The key point here, is that while you will start to see physiological change happen within a few days of stopping training, it takes weeks to see significant decreases in your actual physiology, and with a very small amount of endurance work, you will generally maintain the majority of the adaptations you have worked hard to build.
Last point on detraining. Why should we assume that an ideal performance state can be attained and held at all times, and that we can constantly just adapt and adapt to training? Nothing in our lives works that way! Think about it, even in the most successful area of your life, it’s not been a linear process to reach that level of success has it? You have had big challenges, you have had lows and highs. You have had periods you stepped back – by design or not – and you have had times when you were set to drill it forward. Life – all areas of it – is not linear! Training is no different. As an athlete and as a coach, we have to be able to accept that the best way forward is to include some time going backward. Or perhaps better said, time in a neutral gear, allowing all of our systems to catch up, equilibrate, and find the same start page before pressing forward and into new challenges.
And now, we cycle back to the question that stimulated this article: “Why should we have a transition or recovery period at the end of the competitive year?” Because, without it, we will see negative changes in performance ((physical*mental readiness)+health = performance) and enjoyment! With it, we won’t see a level of detraining that hurts our long term progress. With it, we will sustain the highest level of satisfaction and motivation through-out our sporting careers – and that translates to a general sense of vigor and fullness in our lives overall. Not because we can’t be “whole” without sport, but because it’s a portion of our life that we love and enjoy! Finally, with a transition period, we are able to reduce the odds that we develop health problems, be they mechanical injuries or physiological injuries or illness or emotional dysfunction related to sport.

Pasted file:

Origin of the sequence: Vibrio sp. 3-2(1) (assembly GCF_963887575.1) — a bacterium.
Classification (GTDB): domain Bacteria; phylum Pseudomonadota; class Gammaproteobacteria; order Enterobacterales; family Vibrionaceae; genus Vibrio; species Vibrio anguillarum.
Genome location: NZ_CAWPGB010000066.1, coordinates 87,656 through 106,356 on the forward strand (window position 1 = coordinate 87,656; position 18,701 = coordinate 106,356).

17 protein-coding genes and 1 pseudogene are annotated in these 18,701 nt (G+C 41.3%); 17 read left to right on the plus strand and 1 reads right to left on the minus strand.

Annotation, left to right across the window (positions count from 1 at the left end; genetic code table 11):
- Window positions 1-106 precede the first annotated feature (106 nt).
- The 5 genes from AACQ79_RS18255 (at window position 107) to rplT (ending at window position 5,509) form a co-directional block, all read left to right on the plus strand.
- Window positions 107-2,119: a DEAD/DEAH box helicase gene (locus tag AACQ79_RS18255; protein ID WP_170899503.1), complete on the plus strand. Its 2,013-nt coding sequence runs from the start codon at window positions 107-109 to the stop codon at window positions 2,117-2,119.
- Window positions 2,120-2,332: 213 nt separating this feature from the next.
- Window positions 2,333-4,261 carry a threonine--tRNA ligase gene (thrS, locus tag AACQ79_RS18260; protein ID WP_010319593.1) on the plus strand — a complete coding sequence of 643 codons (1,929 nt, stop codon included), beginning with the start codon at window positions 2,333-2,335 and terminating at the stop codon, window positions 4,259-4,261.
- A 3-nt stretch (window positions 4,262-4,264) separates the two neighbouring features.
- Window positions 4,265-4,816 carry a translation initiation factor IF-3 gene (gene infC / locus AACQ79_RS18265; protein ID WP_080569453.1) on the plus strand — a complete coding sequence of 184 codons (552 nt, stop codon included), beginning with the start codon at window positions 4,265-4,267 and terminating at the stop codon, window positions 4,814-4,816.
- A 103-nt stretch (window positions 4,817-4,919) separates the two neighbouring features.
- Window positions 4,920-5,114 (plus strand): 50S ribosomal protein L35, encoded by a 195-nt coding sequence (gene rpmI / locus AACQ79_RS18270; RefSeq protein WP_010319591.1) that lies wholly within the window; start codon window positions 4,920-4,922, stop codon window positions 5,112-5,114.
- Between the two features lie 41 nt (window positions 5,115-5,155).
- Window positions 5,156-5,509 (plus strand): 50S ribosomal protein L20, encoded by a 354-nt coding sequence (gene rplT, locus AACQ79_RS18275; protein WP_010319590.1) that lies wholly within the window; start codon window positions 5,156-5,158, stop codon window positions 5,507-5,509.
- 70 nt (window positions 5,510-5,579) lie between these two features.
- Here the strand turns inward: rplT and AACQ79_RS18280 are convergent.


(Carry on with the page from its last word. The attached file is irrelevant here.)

Those points help clarify the value of a transition or unloading period at the end of the competitive year. But as an endurance athlete, how do you figure out how long this period should be? There are several options. They range from simply going with your gut and resting until you are really antsy to train, then taking 1 more week… All the way out to using a simple equation based on peak race duration and training duration. For example, weeks trained*a factor = estimated transition period days. Divide day’s by 7 and there are the weeks you should use for your transition period. We have coached using this system and I’ve seen other coaches use similar formulas.
That said, a sense of self determination is massive to maximizing your success long term. In an athlete-coach relationship, or, point blank, in a self-coached relationship, having some control in the process – not just executing a number – is huge for long term success. Because of that, I have a fairly “gray” answer for you when it comes to determining transition period duration.